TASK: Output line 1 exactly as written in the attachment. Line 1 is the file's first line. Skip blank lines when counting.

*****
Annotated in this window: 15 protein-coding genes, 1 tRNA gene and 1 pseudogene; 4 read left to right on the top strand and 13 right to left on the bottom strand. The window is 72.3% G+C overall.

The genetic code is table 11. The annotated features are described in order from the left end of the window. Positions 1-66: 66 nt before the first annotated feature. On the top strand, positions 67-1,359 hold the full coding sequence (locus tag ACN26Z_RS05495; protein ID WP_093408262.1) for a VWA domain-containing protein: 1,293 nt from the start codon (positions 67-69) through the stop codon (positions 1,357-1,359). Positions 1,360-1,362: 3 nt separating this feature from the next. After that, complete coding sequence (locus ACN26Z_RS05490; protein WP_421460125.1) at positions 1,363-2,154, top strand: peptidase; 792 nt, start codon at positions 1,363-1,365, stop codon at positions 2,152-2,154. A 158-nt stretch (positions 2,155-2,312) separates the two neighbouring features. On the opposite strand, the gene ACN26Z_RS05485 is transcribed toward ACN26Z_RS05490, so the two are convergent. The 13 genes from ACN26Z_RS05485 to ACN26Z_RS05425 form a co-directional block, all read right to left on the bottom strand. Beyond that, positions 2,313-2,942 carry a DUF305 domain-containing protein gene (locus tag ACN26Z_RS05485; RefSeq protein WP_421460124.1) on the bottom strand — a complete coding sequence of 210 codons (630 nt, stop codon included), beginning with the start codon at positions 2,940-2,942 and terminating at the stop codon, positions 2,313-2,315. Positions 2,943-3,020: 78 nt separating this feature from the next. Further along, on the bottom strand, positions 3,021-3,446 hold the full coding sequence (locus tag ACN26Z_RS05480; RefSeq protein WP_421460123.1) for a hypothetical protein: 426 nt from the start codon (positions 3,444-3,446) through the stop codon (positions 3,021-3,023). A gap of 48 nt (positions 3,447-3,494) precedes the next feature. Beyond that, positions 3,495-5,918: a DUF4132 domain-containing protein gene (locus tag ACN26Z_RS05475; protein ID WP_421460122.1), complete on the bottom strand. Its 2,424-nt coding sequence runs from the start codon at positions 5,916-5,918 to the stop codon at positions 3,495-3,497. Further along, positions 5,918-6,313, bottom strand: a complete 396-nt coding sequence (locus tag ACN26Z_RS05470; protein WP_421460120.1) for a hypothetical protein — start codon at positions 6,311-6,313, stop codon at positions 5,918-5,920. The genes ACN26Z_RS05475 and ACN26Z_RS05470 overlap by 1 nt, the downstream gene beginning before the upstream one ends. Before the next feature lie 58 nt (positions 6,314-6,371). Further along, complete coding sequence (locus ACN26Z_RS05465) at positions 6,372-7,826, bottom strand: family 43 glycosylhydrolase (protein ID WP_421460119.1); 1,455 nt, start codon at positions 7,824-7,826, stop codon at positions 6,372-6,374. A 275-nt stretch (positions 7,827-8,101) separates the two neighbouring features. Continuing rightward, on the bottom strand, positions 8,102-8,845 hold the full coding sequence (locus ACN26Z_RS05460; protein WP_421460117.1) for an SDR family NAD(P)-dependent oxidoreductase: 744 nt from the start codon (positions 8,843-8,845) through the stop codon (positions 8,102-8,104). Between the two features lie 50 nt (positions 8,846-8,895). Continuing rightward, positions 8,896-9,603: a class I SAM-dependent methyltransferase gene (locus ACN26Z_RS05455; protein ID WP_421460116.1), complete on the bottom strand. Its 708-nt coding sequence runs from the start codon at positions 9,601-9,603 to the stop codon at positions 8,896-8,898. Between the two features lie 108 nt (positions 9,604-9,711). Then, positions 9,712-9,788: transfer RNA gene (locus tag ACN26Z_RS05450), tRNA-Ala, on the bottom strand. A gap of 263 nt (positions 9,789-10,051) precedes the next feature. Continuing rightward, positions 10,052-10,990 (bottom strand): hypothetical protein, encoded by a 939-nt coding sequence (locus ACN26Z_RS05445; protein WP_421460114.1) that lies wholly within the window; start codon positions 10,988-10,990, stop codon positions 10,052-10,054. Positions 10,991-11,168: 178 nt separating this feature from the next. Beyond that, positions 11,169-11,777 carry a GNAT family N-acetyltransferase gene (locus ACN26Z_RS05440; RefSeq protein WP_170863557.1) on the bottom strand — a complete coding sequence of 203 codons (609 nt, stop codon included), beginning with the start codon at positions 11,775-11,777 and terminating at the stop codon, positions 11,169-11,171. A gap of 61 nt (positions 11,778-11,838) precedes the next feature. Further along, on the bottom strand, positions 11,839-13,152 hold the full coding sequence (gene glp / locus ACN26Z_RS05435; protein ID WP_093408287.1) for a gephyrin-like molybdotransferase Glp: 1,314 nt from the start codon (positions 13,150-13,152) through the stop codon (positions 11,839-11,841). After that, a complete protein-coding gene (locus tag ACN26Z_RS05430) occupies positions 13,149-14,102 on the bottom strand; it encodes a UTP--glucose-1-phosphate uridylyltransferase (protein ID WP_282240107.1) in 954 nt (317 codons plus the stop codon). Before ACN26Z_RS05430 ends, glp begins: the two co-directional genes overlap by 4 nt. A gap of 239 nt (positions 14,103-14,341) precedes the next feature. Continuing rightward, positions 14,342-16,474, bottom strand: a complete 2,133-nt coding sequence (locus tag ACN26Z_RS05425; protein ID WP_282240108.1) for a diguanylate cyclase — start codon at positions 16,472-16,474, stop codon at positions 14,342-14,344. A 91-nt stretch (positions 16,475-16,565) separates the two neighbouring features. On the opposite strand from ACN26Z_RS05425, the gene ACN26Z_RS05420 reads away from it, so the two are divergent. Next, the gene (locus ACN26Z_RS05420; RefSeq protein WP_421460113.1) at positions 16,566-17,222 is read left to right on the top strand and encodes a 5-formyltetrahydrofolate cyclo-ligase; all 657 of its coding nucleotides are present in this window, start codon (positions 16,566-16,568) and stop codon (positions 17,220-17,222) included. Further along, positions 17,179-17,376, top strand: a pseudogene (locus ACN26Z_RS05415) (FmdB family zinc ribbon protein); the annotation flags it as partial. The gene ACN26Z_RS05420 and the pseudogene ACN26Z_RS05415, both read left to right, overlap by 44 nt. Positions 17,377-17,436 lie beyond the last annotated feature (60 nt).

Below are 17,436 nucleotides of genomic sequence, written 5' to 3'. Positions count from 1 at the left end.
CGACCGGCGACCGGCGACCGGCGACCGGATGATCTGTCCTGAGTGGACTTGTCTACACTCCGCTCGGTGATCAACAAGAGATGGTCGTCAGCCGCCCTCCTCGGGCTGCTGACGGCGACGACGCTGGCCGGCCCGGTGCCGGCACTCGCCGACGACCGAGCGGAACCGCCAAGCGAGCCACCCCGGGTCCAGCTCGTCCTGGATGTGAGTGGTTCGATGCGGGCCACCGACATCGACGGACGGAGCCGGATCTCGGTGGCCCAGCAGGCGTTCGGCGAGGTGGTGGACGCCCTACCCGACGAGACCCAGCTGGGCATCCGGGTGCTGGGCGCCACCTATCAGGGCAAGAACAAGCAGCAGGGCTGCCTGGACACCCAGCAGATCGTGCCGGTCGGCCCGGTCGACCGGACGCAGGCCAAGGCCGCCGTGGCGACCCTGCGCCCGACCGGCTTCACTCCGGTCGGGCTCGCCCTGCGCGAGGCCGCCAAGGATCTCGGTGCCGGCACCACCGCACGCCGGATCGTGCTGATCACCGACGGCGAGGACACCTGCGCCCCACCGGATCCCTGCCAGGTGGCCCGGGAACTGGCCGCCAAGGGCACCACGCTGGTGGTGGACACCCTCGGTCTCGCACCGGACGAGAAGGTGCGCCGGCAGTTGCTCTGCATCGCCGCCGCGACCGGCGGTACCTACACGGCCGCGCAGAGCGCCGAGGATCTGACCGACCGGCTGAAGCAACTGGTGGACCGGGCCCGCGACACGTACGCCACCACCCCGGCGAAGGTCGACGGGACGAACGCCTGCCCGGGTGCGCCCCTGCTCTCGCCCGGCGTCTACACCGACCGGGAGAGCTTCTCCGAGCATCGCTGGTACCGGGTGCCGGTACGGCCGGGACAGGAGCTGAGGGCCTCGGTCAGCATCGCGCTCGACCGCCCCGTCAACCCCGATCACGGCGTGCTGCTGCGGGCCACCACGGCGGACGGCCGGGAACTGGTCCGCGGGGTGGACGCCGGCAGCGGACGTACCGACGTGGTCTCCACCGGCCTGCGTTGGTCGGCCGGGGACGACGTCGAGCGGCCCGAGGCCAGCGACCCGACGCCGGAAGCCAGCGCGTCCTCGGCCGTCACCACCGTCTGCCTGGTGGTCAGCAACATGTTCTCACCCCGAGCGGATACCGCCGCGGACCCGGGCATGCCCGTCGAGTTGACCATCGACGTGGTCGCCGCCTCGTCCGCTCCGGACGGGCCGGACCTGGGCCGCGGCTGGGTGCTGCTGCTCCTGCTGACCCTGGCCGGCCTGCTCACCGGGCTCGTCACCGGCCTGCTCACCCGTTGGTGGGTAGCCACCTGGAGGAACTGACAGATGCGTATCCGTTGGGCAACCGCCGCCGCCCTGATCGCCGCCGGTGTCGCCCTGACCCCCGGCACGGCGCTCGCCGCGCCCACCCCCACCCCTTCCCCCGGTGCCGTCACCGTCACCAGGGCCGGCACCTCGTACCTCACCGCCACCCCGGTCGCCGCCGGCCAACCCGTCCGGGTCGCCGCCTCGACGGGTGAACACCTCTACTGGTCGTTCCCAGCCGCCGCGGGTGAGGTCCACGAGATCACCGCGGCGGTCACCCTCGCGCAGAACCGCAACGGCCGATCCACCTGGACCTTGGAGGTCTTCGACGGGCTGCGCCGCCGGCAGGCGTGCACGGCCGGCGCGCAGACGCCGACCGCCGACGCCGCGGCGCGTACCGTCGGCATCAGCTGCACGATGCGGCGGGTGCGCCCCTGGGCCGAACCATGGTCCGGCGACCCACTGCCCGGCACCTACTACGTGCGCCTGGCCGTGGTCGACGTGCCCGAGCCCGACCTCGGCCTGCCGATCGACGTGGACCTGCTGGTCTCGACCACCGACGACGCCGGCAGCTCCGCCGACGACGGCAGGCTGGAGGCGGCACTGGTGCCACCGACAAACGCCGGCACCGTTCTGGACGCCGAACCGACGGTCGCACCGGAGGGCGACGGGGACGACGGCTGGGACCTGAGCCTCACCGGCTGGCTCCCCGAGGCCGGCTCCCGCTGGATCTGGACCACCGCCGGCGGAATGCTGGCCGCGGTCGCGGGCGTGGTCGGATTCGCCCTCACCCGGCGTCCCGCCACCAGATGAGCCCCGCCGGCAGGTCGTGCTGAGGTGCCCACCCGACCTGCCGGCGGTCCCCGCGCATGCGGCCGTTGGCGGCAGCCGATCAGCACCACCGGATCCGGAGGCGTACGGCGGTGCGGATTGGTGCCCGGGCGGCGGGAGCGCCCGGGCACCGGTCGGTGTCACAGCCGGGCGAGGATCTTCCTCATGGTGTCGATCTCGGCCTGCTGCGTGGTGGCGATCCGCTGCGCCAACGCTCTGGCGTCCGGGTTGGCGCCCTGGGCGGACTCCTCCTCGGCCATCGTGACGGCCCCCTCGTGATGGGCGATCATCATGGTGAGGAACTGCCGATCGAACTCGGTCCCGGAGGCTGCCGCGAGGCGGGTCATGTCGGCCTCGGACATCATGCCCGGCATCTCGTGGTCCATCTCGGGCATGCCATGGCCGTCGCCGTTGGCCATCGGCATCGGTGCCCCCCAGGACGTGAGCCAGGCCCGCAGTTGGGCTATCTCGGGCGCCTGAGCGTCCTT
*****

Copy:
Annotated in this window: 15 protein-coding genes, 1 tRNA gene and 1 pseudogene; 4 read left to right on the top strand and 13 right to left on the bottom strand. The window is 72.3% G+C overall.